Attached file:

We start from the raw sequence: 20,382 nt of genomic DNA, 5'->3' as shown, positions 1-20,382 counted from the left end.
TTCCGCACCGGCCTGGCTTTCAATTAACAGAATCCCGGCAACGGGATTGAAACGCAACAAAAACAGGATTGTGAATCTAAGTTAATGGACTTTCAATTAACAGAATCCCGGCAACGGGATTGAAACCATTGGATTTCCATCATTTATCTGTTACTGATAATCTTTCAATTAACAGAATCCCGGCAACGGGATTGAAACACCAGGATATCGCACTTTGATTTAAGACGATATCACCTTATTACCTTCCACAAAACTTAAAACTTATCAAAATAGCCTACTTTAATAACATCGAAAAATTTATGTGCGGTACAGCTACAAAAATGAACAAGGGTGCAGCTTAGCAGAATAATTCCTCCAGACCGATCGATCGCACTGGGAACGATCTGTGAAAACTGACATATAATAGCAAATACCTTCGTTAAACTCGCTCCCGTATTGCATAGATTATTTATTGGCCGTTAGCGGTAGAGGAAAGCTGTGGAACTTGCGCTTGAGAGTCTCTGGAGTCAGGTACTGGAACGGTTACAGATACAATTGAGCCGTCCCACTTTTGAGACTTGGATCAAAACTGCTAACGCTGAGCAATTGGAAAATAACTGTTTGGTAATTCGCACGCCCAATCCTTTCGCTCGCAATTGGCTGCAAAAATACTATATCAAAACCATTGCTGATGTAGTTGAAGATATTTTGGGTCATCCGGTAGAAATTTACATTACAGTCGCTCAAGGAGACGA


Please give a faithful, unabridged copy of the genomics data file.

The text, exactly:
We start from the raw sequence: 20,382 nt of genomic DNA, 5'->3' as shown, positions 1-20,382 counted from the left end.
TTCCGCACCGGCCTGGCTTTCAATTAACAGAATCCCGGCAACGGGATTGAAACGCAACAAAAACAGGATTGTGAATCTAAGTTAATGGACTTTCAATTAACAGAATCCCGGCAACGGGATTGAAACCATTGGATTTCCATCATTTATCTGTTACTGATAATCTTTCAATTAACAGAATCCCGGCAACGGGATTGAAACACCAGGATATCGCACTTTGATTTAAGACGATATCACCTTATTACCTTCCACAAAACTTAAAACTTATCAAAATAGCCTACTTTAATAACATCGAAAAATTTATGTGCGGTACAGCTACAAAAATGAACAAGGGTGCAGCTTAGCAGAATAATTCCTCCAGACCGATCGATCGCACTGGGAACGATCTGTGAAAACTGACATATAATAGCAAATACCTTCGTTAAACTCGCTCCCGTATTGCATAGATTATTTATTGGCCGTTAGCGGTAGAGGAAAGCTGTGGAACTTGCGCTTGAGAGTCTCTGGAGTCAGGTACTGGAACGGTTACAGATACAATTGAGCCGTCCCACTTTTGAGACTTGGATCAAAACTGCTAACGCTGAGCAATTGGAAAATAACTGTTTGGTAATTCGCACGCCCAATCCTTTCGCTCGCAATTGGCTGCAAAAATACTATATCAAAACCATTGCTGATGTAGTTGAAGATATTTTGGGTCATCCGGTAGAAATTTACATTACAGTCGCTCAAGGAGACGA